The Consumer Financial Protection Bureau estimates that over 77 million people in the U.S. have at least one debt in the collection phase. For these 77 million people it is quite possible that a debt collector may be contacting them regarding the debt. But even if you are not one of those 77 million people, you may still be contacted by a debt collector. This is because records can become mixed up, data entered wrong, or maybe even you have the same name as the actual debtor. Whatever the reason, debt collectors have been known to contact people who don’t even have a debt due.
So whether you have a debt in collection or not, you should be aware of best practices when a debt collector contacts you. This blog takes a look things you can do to protect your interests when on the phone with a debt collector.
In Colorado, the law says that a debt collector who is calling you must identify himself within 60 seconds of making contact with you. While it is difficult to ever know whom you are speaking with, once you realize you are talking to a debt collector, keep track of whether the debt collector identified himself and how long it took to do so.
When you’re on the phone with the debt collector, be firm but polite and try not to give them more information than necessary. While you should never lie, it is not illegal for you to keep your financial, employment and other information private. Part of the debt collector’s job is to find out how much they can get you to repay. Keeping your information protected and confidential may give you leverage when it’s time to negotiate a repayment amount.
Don’t be afraid to ask the debt collector questions. Knowledge is power, and the more you know about what they know can help you. Also, asking questions can help you keep better notes of the conversation with debt collector. For example, if a debt collector were to threaten you with a lawsuit it would be good to ask him when and where he plans on doing so. If the debt collector then back peddles with no good answer, it might mean he is threatening you with an action which he doesn’t intend to follow through on – in some cases it’s illegal for the debt collector to threaten something he doesn’t intend to do.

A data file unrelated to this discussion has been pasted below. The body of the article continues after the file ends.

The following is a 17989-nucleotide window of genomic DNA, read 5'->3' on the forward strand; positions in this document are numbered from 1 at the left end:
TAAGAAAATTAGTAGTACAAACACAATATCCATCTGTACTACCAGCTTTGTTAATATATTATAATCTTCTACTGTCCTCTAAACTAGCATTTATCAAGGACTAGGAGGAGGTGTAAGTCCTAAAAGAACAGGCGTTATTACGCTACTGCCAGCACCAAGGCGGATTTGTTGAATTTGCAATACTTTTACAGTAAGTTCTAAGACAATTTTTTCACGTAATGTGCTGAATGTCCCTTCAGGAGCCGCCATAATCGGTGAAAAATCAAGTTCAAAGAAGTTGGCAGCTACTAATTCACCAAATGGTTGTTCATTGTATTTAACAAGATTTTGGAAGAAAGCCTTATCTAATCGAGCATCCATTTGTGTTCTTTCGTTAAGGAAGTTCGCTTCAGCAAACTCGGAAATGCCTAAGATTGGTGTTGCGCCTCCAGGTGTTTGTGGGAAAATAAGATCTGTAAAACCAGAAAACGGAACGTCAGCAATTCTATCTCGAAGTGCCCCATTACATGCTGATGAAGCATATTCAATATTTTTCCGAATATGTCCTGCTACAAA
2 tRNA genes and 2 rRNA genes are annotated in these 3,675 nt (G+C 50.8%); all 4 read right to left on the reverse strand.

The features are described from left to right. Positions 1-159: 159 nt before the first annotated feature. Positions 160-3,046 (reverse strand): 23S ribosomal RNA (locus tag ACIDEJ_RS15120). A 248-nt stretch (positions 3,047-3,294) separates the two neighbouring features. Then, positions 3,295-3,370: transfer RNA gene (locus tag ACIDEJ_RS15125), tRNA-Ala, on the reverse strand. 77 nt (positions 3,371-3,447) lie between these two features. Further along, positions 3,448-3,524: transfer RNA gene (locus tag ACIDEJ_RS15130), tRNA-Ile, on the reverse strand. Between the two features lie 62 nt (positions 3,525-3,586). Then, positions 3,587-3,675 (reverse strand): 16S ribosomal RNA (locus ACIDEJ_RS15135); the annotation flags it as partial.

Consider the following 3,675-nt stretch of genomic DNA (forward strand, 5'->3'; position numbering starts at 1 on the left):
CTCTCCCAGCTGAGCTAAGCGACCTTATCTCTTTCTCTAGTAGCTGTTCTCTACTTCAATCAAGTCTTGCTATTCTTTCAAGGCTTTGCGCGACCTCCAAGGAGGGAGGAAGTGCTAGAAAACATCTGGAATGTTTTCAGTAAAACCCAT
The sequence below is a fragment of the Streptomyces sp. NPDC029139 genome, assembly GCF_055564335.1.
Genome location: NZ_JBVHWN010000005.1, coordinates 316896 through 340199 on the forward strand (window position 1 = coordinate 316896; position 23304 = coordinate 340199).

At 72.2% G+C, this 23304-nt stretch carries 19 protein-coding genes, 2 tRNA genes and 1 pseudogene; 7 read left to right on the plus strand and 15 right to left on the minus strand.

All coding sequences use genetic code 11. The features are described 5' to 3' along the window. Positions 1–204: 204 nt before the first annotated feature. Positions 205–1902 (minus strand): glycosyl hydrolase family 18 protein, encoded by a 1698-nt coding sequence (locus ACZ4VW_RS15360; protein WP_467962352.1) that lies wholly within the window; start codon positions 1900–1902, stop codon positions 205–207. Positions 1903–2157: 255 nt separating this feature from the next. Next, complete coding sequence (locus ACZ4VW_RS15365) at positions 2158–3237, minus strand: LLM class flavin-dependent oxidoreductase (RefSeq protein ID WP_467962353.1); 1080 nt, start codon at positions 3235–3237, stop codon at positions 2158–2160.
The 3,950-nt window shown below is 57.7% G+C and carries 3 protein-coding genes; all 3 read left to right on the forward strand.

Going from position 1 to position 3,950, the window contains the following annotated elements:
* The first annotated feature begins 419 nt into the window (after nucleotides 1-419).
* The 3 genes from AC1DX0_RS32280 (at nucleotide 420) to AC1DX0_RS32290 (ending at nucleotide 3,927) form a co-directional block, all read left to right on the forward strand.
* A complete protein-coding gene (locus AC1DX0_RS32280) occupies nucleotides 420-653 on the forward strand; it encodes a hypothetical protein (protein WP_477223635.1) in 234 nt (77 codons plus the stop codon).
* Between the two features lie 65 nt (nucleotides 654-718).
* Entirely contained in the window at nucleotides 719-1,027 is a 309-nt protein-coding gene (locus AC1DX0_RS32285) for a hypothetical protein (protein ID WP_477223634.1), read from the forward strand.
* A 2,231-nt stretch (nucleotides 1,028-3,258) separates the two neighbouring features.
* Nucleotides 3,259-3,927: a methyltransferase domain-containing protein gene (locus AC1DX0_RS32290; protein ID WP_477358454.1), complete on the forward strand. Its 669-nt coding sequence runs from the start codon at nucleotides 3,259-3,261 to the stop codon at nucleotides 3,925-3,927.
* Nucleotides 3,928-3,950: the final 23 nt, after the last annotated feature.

In discussing the debt being collected, be very cautious in committing yourself to any plan or in even acknowledging any debt. You have a right to request verification from the debt collector, and in almost all cases you should make the written request necessary for the debt collector to verify the debt. And there is no need to immediately commit to a payment plan over the phone – take the time to consider the plan thoughtfully and if possible ask a legal or financial expert.
No matter what, take detailed notes during and after your phone call. Not only is it important to keep track of the facts the debt collector shared, it is also important for you to document any false or illegal things the debt collector might have stated. Having a good record will help you in the event you file a complaint or bring your own legal action against the debt collector. At a minimum, be sure to note:
- The name of the person on the other end of the line
- The company he or she works for
- The date and time of the phone call – and how long it lasted
- The things discussed like timelines, debt amounts, or any other notable comments (such as threats or abusive language)
Armed with the above information you should feel competent to handle a discussion with a debt collector.